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London, December 9 - British Prime Minister David Cameron announced plans this afternoon to send the Royal Air Force to conduct airstrikes against a concentration of militant Islamic radicals in a place called France, news sources reported today.
The BBC and Sky News published items on their websites to the effect that Cameron had given orders to the military to conduct the strikes, which will target areas of known Isalmist activity that have not yet been hit by the western bombing campaign. France, said Cameron, has long been a source of recruitment for ISIS fighters, and the strikes against it will be part of a larger effort to reduce the threat of terrorism emerging from that area.
Military experts estimate that thousands of Islamic State fighters have joined the organization from various parts of France, both in Iraq and Syria. Certain areas of France are more known than others as hotbeds of militant Islamism, and those regions will face the initial wave of assaults to help reduce them and perhaps hamper ISIS's recruitment efforts. If successful, the bombing campaign will be expanded to other Islamist strongholds, such as Belgium and Sweden.
"Unfortunately, the West has tolerated this cauldron of hateful, violent militarism under the guise of Islam for too long," said the prime minister. "That must end. The Royal Air Force, with intelligence help from several allies, will deploy to hit France mercilessly. The campaign will not cease until we are satisfied that France no longer poses a threat to our way of life."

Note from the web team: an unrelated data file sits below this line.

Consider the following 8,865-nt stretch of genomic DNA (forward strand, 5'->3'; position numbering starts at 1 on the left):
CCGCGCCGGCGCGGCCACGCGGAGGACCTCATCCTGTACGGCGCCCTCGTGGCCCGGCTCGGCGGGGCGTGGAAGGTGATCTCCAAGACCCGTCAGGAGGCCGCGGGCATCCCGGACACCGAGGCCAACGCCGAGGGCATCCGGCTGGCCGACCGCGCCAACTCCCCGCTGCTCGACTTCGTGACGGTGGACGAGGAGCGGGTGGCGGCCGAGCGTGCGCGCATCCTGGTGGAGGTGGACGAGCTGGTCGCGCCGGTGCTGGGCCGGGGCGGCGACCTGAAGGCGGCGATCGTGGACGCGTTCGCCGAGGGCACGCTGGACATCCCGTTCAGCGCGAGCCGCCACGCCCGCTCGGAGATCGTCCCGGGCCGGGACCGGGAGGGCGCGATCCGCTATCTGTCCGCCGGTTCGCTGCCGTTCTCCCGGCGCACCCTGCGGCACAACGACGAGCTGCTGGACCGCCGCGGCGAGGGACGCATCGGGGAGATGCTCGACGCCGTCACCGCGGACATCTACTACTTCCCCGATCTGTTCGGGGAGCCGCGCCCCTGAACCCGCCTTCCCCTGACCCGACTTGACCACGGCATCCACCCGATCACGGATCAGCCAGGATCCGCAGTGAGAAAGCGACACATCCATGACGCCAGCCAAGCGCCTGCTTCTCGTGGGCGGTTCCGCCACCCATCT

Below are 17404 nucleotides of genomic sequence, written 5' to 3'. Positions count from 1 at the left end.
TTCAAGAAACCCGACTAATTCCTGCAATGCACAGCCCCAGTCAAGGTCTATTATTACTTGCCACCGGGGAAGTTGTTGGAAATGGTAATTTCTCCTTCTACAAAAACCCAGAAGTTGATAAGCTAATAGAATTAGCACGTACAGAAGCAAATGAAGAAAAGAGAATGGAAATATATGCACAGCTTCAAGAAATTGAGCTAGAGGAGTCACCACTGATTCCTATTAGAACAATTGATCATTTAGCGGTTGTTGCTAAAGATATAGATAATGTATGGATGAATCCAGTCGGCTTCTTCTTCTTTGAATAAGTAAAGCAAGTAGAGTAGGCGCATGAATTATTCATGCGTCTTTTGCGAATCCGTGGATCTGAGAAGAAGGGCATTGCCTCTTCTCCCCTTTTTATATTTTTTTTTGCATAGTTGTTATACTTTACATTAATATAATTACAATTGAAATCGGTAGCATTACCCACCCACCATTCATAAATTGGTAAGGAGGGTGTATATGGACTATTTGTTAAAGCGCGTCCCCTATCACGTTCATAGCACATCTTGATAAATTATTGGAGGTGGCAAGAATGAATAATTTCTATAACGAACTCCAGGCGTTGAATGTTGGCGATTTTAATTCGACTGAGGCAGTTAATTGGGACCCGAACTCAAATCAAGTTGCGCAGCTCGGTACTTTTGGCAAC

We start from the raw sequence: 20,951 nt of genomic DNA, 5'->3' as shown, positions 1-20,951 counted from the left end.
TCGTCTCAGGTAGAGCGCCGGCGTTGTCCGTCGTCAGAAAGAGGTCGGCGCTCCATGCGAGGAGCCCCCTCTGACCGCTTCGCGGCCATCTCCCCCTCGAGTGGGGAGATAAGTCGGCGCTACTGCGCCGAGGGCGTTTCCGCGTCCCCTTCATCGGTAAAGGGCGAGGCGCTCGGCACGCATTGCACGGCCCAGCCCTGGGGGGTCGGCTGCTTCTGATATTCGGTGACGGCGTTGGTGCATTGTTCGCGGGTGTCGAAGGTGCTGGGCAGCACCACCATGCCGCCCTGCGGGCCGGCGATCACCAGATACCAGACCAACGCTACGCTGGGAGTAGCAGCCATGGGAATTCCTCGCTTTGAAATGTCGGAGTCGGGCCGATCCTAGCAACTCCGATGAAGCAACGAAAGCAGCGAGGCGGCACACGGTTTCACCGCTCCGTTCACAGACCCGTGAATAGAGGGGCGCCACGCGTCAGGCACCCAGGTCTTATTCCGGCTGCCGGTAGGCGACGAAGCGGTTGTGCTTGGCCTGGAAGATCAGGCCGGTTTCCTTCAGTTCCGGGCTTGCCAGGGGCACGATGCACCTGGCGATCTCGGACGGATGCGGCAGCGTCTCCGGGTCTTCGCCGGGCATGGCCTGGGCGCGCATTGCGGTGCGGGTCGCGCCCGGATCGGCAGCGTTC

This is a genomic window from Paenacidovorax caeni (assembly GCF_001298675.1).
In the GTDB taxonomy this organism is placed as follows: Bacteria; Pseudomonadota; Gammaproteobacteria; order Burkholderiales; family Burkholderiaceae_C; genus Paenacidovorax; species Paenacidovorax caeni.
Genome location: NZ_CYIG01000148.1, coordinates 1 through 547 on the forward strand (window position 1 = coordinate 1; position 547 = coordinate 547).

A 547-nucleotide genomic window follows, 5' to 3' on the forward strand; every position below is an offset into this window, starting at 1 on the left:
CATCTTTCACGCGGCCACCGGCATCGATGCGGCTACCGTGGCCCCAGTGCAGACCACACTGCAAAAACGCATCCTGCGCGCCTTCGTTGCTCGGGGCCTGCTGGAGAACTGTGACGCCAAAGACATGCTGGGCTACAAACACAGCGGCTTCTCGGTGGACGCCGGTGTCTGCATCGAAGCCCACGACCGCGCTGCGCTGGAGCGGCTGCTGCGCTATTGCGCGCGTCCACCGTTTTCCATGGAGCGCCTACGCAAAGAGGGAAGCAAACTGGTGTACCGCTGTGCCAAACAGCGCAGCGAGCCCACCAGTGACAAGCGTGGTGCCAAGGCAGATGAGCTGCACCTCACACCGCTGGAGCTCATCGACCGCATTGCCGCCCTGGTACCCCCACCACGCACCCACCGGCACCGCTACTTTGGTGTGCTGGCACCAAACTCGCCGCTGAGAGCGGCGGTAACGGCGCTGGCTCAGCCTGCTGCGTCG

Cameron insisted that no ground troops would be sent to France. "We will coordinate with other forces on the ground, but the British public can rest assured we will not become mired in a ground campaign. Our priorities are to conduct this operation from the air, and avoid direct entanglements with the enemy. If necessary, we will coordinate efforts with other forces that are on the ground in France," he added.
Opposition leaders called the move foolish. "There are far more pressing matters to be dealt with at home while the prime minister tries to focus public attention on matters overseas," charged Labor Party leader Jeremy Corbyn. "The Royal Air Force has better things to do than waste its time over France, which is probably a lost cause." Corbyn suggested that the RAF might target several of Britain's largest banks, whose assets should be confiscated by the government and redistributed among the country's Muslim immigrants.
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